Bert Co. v. Turk, 2023 Pa. LEXIS 950, 2023 WL 4607874 (July 19, 2023) (Donohue, J.) In this appeal by permission, we consider the application of jurisprudence of the United State Supreme Court addressing the constitutionality of an award of punitive damages by a civil jury in this Commonwealth. We specifically address the ratio calculation first discussed in BMW of North America, Inc. v. Gore, 517 U.S. 559, 116 S. Ct. 1589, 134 L. Ed. 2d 809 (1996), and developed in State Farm Mutual Automobile Ins. Co. v. Campbell, 538 U.S. 408, 123 S. Ct. 1513, 155 L. Ed. 2d 585 (2003). The Superior Court calculated the punitive to compensatory damages ratio using a per-defendant approach, as calculated by the trial court, which resulted in ratios ranging from 1.81 to 1 to 6 to 1, rather than a per-judgment approach, which resulted in a ratio of 11.2 to 1. For the reasons discussed, we generally endorse the per-defendant approach as consistent with federal constitutional principles that require consideration of a defendant’s due process rights. Further, we conclude that under the facts and circumstances of this case, it was appropriate to consider the potential harm that was likely to occur from the concerted conduct of the defendants in determining whether the measure of punishment was both reasonable and proportionate. Thus, we affirm the order of the Superior Court.
We decline again to impose a bright-line ratio which a punitive damage award cannot exceed. Our jurisprudence and the principles it has now established demonstrate, however, that in practice, few awards exceeding a single-digit ratio between punitive and compensatory damages, to a significant degree, will satisfy due process. In Haslip, in upholding a punitive damages award, we concluded that an award of more than four times the amount of compensatory damages might be close to the line of constitutional impropriety. We cited that 4-to-1 ratio again in Gore. The [Gore] Court further referenced a long legislative history, dating back over 700 years and going forward to today, providing for sanctions of double, treble, or quadruple damages to deter and punish. While these ratios are not binding, they are instructive. They demonstrate what should be obvious: Single-digit multipliers are more likely to comport with due process, while still achieving the State’s goals of deterrence and retribution.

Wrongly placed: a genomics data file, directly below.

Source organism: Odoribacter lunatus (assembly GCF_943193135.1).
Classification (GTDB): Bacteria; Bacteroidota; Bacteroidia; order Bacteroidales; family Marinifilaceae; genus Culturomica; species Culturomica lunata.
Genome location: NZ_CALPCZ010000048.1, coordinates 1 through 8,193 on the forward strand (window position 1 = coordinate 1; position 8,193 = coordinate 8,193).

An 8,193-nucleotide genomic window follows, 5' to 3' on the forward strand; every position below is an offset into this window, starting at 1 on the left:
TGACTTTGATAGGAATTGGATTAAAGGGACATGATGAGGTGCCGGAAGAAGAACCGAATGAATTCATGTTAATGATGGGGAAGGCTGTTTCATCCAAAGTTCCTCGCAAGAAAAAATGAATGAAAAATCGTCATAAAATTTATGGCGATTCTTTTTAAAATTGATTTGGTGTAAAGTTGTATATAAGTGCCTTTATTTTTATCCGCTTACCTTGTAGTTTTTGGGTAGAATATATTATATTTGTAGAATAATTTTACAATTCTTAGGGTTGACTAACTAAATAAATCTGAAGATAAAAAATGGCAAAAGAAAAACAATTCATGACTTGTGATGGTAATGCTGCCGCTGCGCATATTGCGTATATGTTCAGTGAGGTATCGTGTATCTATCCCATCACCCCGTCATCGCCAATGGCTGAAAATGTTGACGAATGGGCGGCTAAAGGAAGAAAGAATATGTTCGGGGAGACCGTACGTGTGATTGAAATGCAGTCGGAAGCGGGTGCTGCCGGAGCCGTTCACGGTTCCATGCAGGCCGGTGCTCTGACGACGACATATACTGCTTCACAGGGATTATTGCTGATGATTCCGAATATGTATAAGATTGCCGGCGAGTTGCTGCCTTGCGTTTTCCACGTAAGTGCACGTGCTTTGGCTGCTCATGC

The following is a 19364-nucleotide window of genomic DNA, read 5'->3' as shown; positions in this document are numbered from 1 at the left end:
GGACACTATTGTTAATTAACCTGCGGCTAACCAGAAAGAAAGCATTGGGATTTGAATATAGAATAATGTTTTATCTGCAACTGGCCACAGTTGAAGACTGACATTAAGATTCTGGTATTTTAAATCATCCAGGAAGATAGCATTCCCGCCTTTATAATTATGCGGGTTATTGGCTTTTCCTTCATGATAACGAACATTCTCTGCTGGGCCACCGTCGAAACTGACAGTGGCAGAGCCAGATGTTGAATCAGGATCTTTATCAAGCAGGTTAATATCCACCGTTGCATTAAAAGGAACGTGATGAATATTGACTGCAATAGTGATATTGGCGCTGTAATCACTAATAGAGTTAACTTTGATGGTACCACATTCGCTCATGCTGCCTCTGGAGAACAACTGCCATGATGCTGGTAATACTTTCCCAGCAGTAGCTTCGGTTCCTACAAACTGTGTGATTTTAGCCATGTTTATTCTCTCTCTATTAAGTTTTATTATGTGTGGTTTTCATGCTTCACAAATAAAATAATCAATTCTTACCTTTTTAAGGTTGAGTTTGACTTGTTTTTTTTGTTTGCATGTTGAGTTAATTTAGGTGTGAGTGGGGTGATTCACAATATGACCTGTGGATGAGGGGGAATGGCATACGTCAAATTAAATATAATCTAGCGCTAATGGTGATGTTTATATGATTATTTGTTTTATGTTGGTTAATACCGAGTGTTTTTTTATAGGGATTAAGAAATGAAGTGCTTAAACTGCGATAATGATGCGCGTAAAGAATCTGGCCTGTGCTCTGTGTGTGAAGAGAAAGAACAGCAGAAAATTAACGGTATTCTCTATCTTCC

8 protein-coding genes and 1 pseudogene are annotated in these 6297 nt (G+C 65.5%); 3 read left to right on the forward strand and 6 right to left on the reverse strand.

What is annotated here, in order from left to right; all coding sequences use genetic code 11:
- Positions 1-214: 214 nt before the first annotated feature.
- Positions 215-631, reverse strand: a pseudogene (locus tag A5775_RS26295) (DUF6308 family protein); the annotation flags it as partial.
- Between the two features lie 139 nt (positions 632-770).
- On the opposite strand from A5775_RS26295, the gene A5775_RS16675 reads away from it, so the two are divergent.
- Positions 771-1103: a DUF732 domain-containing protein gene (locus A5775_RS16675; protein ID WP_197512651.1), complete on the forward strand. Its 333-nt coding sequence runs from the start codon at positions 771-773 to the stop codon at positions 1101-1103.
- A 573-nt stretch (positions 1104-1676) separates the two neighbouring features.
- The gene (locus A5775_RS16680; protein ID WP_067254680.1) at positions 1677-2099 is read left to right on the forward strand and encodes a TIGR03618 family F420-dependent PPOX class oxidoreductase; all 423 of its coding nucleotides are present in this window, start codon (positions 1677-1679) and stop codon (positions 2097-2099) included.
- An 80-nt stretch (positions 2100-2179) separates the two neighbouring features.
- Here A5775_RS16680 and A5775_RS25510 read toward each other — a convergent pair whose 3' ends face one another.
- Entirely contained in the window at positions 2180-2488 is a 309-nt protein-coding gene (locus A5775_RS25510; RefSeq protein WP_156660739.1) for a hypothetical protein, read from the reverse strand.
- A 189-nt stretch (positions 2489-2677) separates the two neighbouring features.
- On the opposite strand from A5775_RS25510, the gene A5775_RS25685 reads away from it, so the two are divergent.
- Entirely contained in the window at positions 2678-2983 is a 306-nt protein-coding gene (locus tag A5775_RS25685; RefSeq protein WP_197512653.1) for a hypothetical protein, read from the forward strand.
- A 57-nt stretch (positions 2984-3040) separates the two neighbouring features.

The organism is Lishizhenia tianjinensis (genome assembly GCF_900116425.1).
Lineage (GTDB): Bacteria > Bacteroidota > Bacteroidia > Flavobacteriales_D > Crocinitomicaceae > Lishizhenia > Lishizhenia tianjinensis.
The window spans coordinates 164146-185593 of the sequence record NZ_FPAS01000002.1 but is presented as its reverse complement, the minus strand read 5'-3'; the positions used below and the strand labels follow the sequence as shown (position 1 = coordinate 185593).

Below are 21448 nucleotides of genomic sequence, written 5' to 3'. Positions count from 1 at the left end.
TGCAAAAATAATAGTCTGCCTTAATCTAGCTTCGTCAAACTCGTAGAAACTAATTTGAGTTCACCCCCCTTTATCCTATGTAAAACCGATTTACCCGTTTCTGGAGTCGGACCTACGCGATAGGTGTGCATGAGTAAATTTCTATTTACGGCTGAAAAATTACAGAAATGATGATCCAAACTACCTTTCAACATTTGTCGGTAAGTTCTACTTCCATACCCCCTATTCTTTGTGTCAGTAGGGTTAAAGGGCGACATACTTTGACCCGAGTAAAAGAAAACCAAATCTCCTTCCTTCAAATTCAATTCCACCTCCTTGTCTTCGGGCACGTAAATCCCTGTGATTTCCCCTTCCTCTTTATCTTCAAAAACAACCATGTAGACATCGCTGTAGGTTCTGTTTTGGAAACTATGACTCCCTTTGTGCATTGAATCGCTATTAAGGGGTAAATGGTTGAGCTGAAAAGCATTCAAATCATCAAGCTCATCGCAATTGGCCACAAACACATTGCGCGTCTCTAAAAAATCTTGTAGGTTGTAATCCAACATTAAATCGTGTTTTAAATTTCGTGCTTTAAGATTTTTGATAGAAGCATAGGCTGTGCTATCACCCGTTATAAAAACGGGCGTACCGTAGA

State Farm, 538 U.S. at 425 (citing Haslip, 499 U.S. at 23-24, and Gore, 517 U.S. at 581 & n.33). Former S.S.Civ.J.I. § 14.02 was renumbered in 2005 to § 8.2 and edited to exclude the provision that an award of punitive damages “need not bear any relationship to the amount” awarded as compensatory damages. Inexplicably—in that the Defendants requested the current version of the instruction in their proposed jury instruction number 52—the trial court used the former version, to which the Defendants objected. On appeal, the Defendants challenged the ratio of compensatory to punitive damages but did not otherwise challenge the jury instruction. As discussed, the issues upon which we granted allowance of appeal were narrowly tailored to address the appropriate calculation of the ratio of punitive to compensatory damages required by Gore. Having concluded that the appropriate methodology is the per-defendant approach, none of the resulting ratios applicable to the individual Defendants’ punitive damages awards exceeds the single-digit ratio earmarked by the High Court in State Farm as potentially constitutionally suspect. State Farm, 538 U.S. at 425. The Defendants’ argument regarding a ratio in excess of a single digit (i.e., the global ratio of 11.2 to 1) is moot in that it is based on a calculation of the ratio using the per-judgment approach. We have rejected the Defendants’ preferred methodology. In this appeal involving a challenge based on the alleged unconstitutional excessiveness of punitive damages awards against multiple defendants, we granted discretionary review to consider the appropriate ratio calculation that is part of the due process analysis contemplated by the second guidepost articulated in Gore and further refined in State Farm: the relationship of the punitive verdict to the harm or potential harm suffered by the victim. Gore, 517 U.S. at 575; State Farm, 538 U.S. at 425. We adopt the per-defendant approach to calculate the ratio, where the punitive damages award is the numerator and the compensatory damages award is the denominator. This methodology reflects the impact of the punitive verdict on each of the Defendants as required under the Due Process Clause. Based on the agreement of the parties in this case, a jury entered a single compensatory damages award against the Defendants who were jointly and severally liable to the plaintiff, Northwest. The jury entered separate punitive damages awards against each of the Defendants in varying amounts. Although the jury was not instructed to allocate responsibility among the Defendants for the harm caused to Northwest, we conclude that the per-defendant methodology is appropriate. The calculation for each of the Defendants includes the total compensatory damages award as the denominator and the individual punitive damages awards as the numerator. This methodology for calculating the ratio in this case reflects the instruction to the jury that the harm to Northwest was indivisible and stays true to both the purpose of assessing the Defendants’ individual due process rights and joint and several liability principles incorporated by the parties into the verdict. Where, as here, the record includes evidence of the potential harm intended by the Defendants and the jury was instructed that such harm could be considered in its award of punitive damages, the Superior Court did not err in considering the amount of potential harm as part of its consideration of the relationship between the punitive damages awards and the compensatory damages award. While the value of the potential harm is not directly added to the compensatory damages award to create a new denominator in the ratio, it is a relevant factor to consider in evaluating whether a punitive damages award is excessive. In the absence of any other basis to review the constitutionality of the punitive damages awards based on the scope of our allowance of appeal, we affirm the order of the Superior Court.